Classics Du Jour


CDJ Today: October 20 in Classic Rock

Lynyrd Skynyrd in 1973
Lynyrd Skynyrd in 1973

October 20, 1977 – It’s one of the saddest days in rock history as Lynyrd Skynyrd loses three of their band members when their plane crashes in a swamp near Gillsburg, Mississippi.  Singer/songwriter Ronnie Van Zant, guitarist/vocalist Steve Gaines, his sister, vocalist Cassie Gaines, assistant road manager Dean Kilpatrick, pilot Walter McCreary and co-pilot William Gray are all declared dead at the scene. The crash seriously injured the rest of the band and crew, including keyboardist, Billy Powell, who had these recollections:

We had decided the night before that we would definitely get rid of the plane in Baton Rouge. So we started partying to celebrate the last flight on it. The right engine started sputtering, and I went up to the cockpit. The pilot said they were just transferring oil from one wing to another, everything’s okay. Later, the engine went dead. Artimus [Pyle] and I ran to the cockpit. The pilot was in shock. He said, ‘Oh my God, strap in.’ Ronnie [Van Zant] had been asleep on the floor and Artimus got him up and he was really pissed. We strapped in and a minute later we crashed. The pilot said he was trying for a field, but I didn’t see one. The trees kept getting closer, they kept getting bigger. Then there was a sound like someone hitting the outside of the plane with hundreds of baseball bats. I crashed into a table; people were hit by flying objects all over the plane. Ronnie was killed with a single head injury. The top of the plane was ripped open. Artimus crawled out the top and said there was a swamp, maybe alligators. I kicked my way out and felt for my hands — they were still there. I felt for my nose and it wasn’t, it was on the side of my face. There was just silence. Artimus and Ken Peden and I ran to get help Artimus with his ribs sticking out.

Ironically, the same plane had been inspected by members of Aerosmith‘s flight crew for possible use in the early summer of 1977, but was rejected because it was felt that neither the plane nor the crew were up to standards.  Ronnie Van Zant’s last words before he boarded that plane were, “If it’s your time to go, it’s your time to go.”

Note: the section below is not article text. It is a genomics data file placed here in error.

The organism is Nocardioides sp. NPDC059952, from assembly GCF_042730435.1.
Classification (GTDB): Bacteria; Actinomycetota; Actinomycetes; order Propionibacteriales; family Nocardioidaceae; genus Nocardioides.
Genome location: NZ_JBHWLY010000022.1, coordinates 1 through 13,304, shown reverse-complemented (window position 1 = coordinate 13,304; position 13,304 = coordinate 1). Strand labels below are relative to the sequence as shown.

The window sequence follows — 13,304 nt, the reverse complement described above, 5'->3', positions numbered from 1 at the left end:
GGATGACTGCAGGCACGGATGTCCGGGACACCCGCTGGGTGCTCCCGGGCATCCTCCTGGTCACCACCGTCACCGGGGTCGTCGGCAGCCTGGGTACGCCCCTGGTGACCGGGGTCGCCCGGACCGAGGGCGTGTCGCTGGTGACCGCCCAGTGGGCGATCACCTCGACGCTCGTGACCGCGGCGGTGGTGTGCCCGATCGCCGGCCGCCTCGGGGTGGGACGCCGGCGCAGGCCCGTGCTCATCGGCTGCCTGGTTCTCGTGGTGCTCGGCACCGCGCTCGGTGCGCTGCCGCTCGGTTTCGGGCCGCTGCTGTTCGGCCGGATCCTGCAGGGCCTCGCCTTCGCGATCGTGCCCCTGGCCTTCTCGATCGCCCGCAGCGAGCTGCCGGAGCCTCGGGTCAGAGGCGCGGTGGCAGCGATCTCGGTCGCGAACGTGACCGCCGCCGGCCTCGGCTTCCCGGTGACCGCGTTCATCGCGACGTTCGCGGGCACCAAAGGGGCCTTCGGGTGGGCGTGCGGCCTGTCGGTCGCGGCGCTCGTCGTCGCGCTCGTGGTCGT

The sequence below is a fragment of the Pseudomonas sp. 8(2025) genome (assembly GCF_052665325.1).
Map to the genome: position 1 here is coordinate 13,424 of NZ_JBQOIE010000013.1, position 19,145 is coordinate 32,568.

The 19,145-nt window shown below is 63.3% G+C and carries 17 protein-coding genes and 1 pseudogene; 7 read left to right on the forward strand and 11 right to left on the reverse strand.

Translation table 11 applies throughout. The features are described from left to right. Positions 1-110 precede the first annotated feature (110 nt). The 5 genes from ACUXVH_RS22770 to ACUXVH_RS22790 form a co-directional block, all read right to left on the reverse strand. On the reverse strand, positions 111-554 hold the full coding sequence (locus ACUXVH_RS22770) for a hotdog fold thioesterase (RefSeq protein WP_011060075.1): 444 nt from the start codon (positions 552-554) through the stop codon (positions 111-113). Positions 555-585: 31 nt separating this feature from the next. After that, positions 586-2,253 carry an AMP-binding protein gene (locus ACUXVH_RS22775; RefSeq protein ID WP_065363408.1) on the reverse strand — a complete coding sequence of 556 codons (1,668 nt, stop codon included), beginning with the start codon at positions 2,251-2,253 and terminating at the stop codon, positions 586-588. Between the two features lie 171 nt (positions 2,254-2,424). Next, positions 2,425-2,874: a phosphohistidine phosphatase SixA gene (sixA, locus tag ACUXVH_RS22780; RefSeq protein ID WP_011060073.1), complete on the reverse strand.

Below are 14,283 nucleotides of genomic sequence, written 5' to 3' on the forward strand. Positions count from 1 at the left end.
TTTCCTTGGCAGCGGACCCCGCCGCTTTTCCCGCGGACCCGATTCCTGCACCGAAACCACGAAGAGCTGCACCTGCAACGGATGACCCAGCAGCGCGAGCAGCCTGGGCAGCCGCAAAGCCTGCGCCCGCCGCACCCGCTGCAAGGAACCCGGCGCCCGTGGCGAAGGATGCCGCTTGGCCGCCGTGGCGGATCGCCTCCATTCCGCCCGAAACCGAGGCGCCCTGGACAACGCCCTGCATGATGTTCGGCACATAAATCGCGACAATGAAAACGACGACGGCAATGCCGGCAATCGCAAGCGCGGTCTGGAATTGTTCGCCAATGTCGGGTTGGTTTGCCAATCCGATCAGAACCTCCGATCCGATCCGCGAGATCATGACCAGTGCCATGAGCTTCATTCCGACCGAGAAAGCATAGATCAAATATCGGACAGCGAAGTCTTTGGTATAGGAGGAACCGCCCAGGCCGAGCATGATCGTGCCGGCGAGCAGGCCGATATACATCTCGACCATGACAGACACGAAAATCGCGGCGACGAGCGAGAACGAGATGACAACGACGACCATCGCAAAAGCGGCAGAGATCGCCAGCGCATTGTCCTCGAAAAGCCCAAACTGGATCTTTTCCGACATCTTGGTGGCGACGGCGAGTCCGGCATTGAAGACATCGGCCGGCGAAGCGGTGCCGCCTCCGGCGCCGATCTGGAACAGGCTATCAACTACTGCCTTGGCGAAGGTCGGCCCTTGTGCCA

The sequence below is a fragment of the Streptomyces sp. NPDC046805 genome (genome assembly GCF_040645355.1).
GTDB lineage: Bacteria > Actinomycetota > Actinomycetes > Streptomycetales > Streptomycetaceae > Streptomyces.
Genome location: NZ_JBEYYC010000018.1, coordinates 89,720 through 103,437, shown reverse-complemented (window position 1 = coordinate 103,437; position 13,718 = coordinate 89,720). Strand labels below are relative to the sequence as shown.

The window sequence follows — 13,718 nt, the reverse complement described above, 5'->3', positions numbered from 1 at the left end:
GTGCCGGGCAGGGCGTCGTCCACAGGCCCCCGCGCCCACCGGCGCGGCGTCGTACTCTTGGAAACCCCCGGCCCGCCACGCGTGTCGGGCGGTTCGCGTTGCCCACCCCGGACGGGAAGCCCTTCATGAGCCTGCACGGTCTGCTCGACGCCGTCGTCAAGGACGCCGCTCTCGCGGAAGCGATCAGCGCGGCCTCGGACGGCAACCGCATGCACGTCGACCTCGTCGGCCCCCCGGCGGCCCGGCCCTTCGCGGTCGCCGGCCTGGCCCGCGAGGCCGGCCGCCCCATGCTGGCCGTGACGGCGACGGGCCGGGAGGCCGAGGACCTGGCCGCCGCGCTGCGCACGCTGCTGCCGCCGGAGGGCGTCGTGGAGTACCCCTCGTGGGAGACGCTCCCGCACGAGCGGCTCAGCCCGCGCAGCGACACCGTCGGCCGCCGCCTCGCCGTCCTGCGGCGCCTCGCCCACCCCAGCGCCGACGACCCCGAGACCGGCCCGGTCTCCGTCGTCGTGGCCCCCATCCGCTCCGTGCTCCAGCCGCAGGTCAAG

October 20, 1976 The Song Remains The Same, a Led Zeppelin film, premieres in New York City.  The filming took place during the summer of 1973, during three nights of concerts at Madison Square Garden in New York City, with additional footage shot at Shepperton Studios. Manager Peter Grant groused, “It was the most expensive home movie ever made”.

October 20, 1976 – U2 release their debut album, Boy. The release was followed by U2’s first tour of Europe and the U.S. “I Will Follow” was the only breakout track.

October 20, 2001 – The Concert for New York City takes place at Madison Square Garden, 39 days after the tragic events of 9/11.   The charity concert is broadcast live on VH1 and raises over $35 million.  Later,  an additional $275,000 is raised auctioning autographed memorabilia from the show. Many of the attendees are families and members of the New York Fire & Police Departments, the charity’s recipients. Performers include organizer Paul McCartney, The Who, David Bowie, Elton John, Eric Clapton, Bon Jovi, James Taylor, Billy Joel, Keith Richards and Mick Jagger, and John Mellencamp.

October 20, 2004 – Courtney Love pleads guilty to disorderly conduct for throwing a microphone into the crowd at the Greenwich Village nightclub, Plaid, and hitting one of her fans. She is sentenced to pay the fan’s medical bill of $2,236, keep out of trouble for one year and participate in a drug treatment program over the course of the year. She says that throwing around a microphone stand was not unusual behavior for a rock star and, in fact, was just part of an ordinary night of performing.